Boeing says it has finished with its updates to the flight-control software implicated in two deadly crashes involving its 737 Max, moving a step closer to getting the plane back in the sky.
Aviation regulators still have more questions about how pilots interact with the plane's controls under different circumstances, and Boeing says it is providing that information.
The next major step is a certification flight with Federal Aviation Administration representatives on board. Boeing said Thursday that flight has not yet been scheduled.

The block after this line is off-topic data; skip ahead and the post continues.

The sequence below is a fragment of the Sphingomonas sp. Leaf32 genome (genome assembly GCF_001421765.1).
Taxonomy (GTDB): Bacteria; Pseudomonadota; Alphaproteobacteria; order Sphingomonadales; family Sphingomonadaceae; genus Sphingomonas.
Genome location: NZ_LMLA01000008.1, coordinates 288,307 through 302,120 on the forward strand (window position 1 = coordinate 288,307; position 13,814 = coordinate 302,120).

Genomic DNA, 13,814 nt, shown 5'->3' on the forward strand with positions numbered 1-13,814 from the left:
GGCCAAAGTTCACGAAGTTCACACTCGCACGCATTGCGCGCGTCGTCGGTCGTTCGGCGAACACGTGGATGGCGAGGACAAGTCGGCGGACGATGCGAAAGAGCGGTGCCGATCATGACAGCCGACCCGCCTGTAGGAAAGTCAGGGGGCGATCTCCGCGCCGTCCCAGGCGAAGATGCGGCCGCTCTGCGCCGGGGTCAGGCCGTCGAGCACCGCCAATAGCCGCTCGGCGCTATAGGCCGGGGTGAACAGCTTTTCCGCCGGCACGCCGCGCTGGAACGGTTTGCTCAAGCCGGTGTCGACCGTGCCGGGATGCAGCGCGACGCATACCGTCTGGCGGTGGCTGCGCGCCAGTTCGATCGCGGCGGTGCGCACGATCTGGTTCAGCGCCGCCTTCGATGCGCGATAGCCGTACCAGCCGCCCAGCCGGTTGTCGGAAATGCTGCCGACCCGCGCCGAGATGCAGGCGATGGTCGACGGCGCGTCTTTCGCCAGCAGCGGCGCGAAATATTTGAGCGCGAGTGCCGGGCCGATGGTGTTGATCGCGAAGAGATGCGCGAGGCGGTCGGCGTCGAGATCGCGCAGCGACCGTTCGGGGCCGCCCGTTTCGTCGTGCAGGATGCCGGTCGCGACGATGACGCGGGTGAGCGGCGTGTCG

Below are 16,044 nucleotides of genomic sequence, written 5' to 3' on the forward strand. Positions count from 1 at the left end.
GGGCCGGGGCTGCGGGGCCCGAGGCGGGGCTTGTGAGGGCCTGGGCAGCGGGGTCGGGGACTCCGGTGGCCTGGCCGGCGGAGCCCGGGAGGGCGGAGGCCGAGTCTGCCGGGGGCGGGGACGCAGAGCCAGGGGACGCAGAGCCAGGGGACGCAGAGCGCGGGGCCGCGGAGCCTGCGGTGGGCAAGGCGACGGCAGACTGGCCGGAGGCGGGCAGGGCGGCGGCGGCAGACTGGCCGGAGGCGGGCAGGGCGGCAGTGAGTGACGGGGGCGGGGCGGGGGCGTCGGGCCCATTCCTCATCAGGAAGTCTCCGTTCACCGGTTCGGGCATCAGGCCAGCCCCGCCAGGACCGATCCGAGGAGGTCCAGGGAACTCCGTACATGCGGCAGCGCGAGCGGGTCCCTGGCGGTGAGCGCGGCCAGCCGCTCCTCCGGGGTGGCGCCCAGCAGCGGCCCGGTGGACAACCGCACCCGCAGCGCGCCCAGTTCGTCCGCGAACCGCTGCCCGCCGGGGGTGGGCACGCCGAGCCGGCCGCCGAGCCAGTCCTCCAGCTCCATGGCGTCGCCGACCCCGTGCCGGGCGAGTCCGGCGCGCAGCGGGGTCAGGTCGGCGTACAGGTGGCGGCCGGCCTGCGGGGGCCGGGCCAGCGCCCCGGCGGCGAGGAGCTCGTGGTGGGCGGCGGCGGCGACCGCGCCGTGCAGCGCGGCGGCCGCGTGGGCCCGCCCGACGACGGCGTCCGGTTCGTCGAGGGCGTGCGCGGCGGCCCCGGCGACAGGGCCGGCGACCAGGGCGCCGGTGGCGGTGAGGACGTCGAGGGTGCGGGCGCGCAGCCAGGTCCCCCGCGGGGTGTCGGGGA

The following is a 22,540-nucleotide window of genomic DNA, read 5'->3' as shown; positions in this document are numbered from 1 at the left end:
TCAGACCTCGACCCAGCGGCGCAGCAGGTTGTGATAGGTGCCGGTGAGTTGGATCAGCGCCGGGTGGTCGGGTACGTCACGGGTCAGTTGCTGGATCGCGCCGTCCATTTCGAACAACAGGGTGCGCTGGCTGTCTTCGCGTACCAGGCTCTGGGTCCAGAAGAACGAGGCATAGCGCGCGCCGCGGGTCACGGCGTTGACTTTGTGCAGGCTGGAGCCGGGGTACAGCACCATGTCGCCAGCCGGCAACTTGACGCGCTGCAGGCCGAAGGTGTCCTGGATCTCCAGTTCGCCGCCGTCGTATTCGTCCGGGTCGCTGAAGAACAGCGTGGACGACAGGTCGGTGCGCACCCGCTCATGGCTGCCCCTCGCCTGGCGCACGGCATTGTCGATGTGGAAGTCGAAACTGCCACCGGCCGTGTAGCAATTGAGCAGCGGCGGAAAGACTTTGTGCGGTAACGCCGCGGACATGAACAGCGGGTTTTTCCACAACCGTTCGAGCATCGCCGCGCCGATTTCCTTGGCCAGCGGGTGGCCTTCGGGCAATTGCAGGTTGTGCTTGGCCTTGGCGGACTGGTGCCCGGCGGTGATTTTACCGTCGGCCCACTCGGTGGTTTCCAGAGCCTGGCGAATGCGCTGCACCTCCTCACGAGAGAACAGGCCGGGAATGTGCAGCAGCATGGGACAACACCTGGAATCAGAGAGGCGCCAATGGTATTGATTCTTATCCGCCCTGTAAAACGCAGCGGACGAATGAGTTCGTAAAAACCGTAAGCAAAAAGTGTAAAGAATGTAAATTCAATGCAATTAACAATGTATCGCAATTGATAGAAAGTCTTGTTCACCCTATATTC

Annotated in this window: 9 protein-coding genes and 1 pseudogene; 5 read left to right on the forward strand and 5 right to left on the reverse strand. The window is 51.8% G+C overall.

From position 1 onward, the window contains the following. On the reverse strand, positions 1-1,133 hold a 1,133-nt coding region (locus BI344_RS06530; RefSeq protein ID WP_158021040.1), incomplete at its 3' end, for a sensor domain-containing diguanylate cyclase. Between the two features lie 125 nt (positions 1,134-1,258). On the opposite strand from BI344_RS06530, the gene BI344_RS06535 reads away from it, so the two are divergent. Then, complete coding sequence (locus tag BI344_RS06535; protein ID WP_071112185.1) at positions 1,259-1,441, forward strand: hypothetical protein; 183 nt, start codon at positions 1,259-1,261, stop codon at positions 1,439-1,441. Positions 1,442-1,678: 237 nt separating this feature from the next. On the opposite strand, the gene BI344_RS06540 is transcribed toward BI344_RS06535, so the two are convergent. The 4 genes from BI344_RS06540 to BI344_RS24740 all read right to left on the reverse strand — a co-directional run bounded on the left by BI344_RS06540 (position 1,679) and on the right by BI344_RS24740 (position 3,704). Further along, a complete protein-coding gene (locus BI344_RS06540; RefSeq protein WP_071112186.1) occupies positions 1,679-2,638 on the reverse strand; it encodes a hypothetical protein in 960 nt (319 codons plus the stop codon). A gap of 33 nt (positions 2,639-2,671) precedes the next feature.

In crashes in Indonesia in October and Ethiopia in March, an automated system called MCAS mistakenly turned the noses of the planes down in response to faulty readings from a single sensor. Pilots were unable to recover; 346 people died.
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